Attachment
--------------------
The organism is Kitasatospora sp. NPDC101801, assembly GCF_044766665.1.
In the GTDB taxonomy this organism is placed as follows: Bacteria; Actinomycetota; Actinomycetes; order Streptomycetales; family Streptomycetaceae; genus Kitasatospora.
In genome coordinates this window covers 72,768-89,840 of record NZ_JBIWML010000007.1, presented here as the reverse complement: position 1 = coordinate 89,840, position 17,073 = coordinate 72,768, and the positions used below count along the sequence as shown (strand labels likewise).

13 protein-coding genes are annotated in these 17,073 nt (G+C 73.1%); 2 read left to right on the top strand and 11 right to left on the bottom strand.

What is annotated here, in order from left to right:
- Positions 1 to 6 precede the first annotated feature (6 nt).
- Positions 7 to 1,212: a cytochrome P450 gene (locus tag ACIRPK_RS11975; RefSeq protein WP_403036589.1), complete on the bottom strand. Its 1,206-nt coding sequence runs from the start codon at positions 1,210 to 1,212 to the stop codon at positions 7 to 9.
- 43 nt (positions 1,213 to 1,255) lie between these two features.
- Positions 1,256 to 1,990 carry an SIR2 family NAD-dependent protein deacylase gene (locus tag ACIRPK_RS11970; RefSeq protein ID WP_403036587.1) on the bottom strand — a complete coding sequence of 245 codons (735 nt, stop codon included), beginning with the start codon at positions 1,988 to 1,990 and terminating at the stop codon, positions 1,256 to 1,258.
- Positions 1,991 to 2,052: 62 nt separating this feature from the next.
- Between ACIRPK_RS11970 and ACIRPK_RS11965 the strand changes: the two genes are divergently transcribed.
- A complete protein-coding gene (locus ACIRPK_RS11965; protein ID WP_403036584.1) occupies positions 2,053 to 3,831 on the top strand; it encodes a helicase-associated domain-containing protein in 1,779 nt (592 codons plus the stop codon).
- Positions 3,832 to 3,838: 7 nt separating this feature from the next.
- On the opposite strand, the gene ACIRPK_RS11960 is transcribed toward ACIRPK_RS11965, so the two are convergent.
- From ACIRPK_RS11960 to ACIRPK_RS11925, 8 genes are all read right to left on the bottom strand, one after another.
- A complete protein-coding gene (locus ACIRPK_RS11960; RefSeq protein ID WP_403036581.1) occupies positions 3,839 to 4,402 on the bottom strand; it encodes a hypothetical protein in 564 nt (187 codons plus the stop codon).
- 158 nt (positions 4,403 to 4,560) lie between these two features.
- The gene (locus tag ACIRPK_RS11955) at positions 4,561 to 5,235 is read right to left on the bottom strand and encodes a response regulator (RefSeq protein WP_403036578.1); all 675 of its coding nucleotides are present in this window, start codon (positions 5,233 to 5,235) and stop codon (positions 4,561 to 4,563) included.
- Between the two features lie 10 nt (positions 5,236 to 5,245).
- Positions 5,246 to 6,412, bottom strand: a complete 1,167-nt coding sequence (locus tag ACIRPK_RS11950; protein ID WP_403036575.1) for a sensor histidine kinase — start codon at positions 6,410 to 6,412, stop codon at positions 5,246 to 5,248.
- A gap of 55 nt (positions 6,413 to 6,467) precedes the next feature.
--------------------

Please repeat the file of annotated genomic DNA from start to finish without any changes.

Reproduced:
The organism is Kitasatospora sp. NPDC101801, assembly GCF_044766665.1.
In the GTDB taxonomy this organism is placed as follows: Bacteria; Actinomycetota; Actinomycetes; order Streptomycetales; family Streptomycetaceae; genus Kitasatospora.
In genome coordinates this window covers 72,768-89,840 of record NZ_JBIWML010000007.1, presented here as the reverse complement: position 1 = coordinate 89,840, position 17,073 = coordinate 72,768, and the positions used below count along the sequence as shown (strand labels likewise).

13 protein-coding genes are annotated in these 17,073 nt (G+C 73.1%); 2 read left to right on the top strand and 11 right to left on the bottom strand.

What is annotated here, in order from left to right:
- Positions 1 to 6 precede the first annotated feature (6 nt).
- Positions 7 to 1,212: a cytochrome P450 gene (locus tag ACIRPK_RS11975; RefSeq protein WP_403036589.1), complete on the bottom strand. Its 1,206-nt coding sequence runs from the start codon at positions 1,210 to 1,212 to the stop codon at positions 7 to 9.
- 43 nt (positions 1,213 to 1,255) lie between these two features.
- Positions 1,256 to 1,990 carry an SIR2 family NAD-dependent protein deacylase gene (locus tag ACIRPK_RS11970; RefSeq protein ID WP_403036587.1) on the bottom strand — a complete coding sequence of 245 codons (735 nt, stop codon included), beginning with the start codon at positions 1,988 to 1,990 and terminating at the stop codon, positions 1,256 to 1,258.
- Positions 1,991 to 2,052: 62 nt separating this feature from the next.
- Between ACIRPK_RS11970 and ACIRPK_RS11965 the strand changes: the two genes are divergently transcribed.
- A complete protein-coding gene (locus ACIRPK_RS11965; protein ID WP_403036584.1) occupies positions 2,053 to 3,831 on the top strand; it encodes a helicase-associated domain-containing protein in 1,779 nt (592 codons plus the stop codon).
- Positions 3,832 to 3,838: 7 nt separating this feature from the next.
- On the opposite strand, the gene ACIRPK_RS11960 is transcribed toward ACIRPK_RS11965, so the two are convergent.
- From ACIRPK_RS11960 to ACIRPK_RS11925, 8 genes are all read right to left on the bottom strand, one after another.
- A complete protein-coding gene (locus ACIRPK_RS11960; RefSeq protein ID WP_403036581.1) occupies positions 3,839 to 4,402 on the bottom strand; it encodes a hypothetical protein in 564 nt (187 codons plus the stop codon).
- 158 nt (positions 4,403 to 4,560) lie between these two features.
- The gene (locus tag ACIRPK_RS11955) at positions 4,561 to 5,235 is read right to left on the bottom strand and encodes a response regulator (RefSeq protein WP_403036578.1); all 675 of its coding nucleotides are present in this window, start codon (positions 5,233 to 5,235) and stop codon (positions 4,561 to 4,563) included.
- Between the two features lie 10 nt (positions 5,236 to 5,245).
- Positions 5,246 to 6,412, bottom strand: a complete 1,167-nt coding sequence (locus tag ACIRPK_RS11950; protein ID WP_403036575.1) for a sensor histidine kinase — start codon at positions 6,410 to 6,412, stop codon at positions 5,246 to 5,248.
- A gap of 55 nt (positions 6,413 to 6,467) precedes the next feature.